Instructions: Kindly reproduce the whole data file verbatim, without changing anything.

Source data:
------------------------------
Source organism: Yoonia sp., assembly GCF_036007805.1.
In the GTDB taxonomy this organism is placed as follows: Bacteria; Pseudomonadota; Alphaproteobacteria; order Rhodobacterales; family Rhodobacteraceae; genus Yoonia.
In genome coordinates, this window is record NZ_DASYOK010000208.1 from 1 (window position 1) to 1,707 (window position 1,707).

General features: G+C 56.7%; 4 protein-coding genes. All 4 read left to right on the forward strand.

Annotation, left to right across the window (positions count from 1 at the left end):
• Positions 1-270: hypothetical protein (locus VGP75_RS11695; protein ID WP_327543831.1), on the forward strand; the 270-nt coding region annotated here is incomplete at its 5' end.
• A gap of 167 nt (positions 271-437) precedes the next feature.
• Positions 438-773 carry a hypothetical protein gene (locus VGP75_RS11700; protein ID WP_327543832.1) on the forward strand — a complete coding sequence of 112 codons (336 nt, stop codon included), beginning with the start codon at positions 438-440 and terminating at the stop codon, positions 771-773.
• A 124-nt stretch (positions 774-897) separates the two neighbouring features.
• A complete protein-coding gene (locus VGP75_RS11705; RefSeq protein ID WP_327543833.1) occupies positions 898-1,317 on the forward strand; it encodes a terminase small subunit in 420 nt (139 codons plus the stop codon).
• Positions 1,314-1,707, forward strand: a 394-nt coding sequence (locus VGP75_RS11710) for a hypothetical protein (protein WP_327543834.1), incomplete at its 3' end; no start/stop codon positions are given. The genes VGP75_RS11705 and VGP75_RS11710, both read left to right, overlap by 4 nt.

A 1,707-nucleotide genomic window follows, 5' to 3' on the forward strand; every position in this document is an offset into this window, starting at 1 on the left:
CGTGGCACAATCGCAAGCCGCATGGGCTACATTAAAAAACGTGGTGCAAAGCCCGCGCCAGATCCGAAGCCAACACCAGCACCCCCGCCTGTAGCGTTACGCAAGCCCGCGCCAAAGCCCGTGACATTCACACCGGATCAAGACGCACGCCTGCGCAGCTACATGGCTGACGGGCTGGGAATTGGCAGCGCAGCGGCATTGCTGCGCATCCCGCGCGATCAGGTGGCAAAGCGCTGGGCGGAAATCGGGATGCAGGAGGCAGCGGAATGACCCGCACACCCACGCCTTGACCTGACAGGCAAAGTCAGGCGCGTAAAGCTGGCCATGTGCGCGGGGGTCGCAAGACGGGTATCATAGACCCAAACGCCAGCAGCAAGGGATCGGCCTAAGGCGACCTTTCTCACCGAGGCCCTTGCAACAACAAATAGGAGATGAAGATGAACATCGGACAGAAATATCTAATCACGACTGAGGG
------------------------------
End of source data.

Source organism: Yoonia sp., assembly GCF_036007805.1.
In the GTDB taxonomy this organism is placed as follows: Bacteria; Pseudomonadota; Alphaproteobacteria; order Rhodobacterales; family Rhodobacteraceae; genus Yoonia.
In genome coordinates, this window is record NZ_DASYOK010000208.1 from 1 (window position 1) to 1,707 (window position 1,707).

General features: G+C 56.7%; 4 protein-coding genes. All 4 read left to right on the forward strand.

Annotation, left to right across the window (positions count from 1 at the left end):
• Positions 1-270: hypothetical protein (locus VGP75_RS11695; protein ID WP_327543831.1), on the forward strand; the 270-nt coding region annotated here is incomplete at its 5' end.
• A gap of 167 nt (positions 271-437) precedes the next feature.
• Positions 438-773 carry a hypothetical protein gene (locus VGP75_RS11700; protein ID WP_327543832.1) on the forward strand — a complete coding sequence of 112 codons (336 nt, stop codon included), beginning with the start codon at positions 438-440 and terminating at the stop codon, positions 771-773.
• A 124-nt stretch (positions 774-897) separates the two neighbouring features.
• A complete protein-coding gene (locus VGP75_RS11705; RefSeq protein ID WP_327543833.1) occupies positions 898-1,317 on the forward strand; it encodes a terminase small subunit in 420 nt (139 codons plus the stop codon).
• Positions 1,314-1,707, forward strand: a 394-nt coding sequence (locus VGP75_RS11710) for a hypothetical protein (protein WP_327543834.1), incomplete at its 3' end; no start/stop codon positions are given. The genes VGP75_RS11705 and VGP75_RS11710, both read left to right, overlap by 4 nt.

A 1,707-nucleotide genomic window follows, 5' to 3' on the forward strand; every position in this document is an offset into this window, starting at 1 on the left:
CGTGGCACAATCGCAAGCCGCATGGGCTACATTAAAAAACGTGGTGCAAAGCCCGCGCCAGATCCGAAGCCAACACCAGCACCCCCGCCTGTAGCGTTACGCAAGCCCGCGCCAAAGCCCGTGACATTCACACCGGATCAAGACGCACGCCTGCGCAGCTACATGGCTGACGGGCTGGGAATTGGCAGCGCAGCGGCATTGCTGCGCATCCCGCGCGATCAGGTGGCAAAGCGCTGGGCGGAAATCGGGATGCAGGAGGCAGCGGAATGACCCGCACACCCACGCCTTGACCTGACAGGCAAAGTCAGGCGCGTAAAGCTGGCCATGTGCGCGGGGGTCGCAAGACGGGTATCATAGACCCAAACGCCAGCAGCAAGGGATCGGCCTAAGGCGACCTTTCTCACCGAGGCCCTTGCAACAACAAATAGGAGATGAAGATGAACATCGGACAGAAATATCTAATCACGACTGAGGG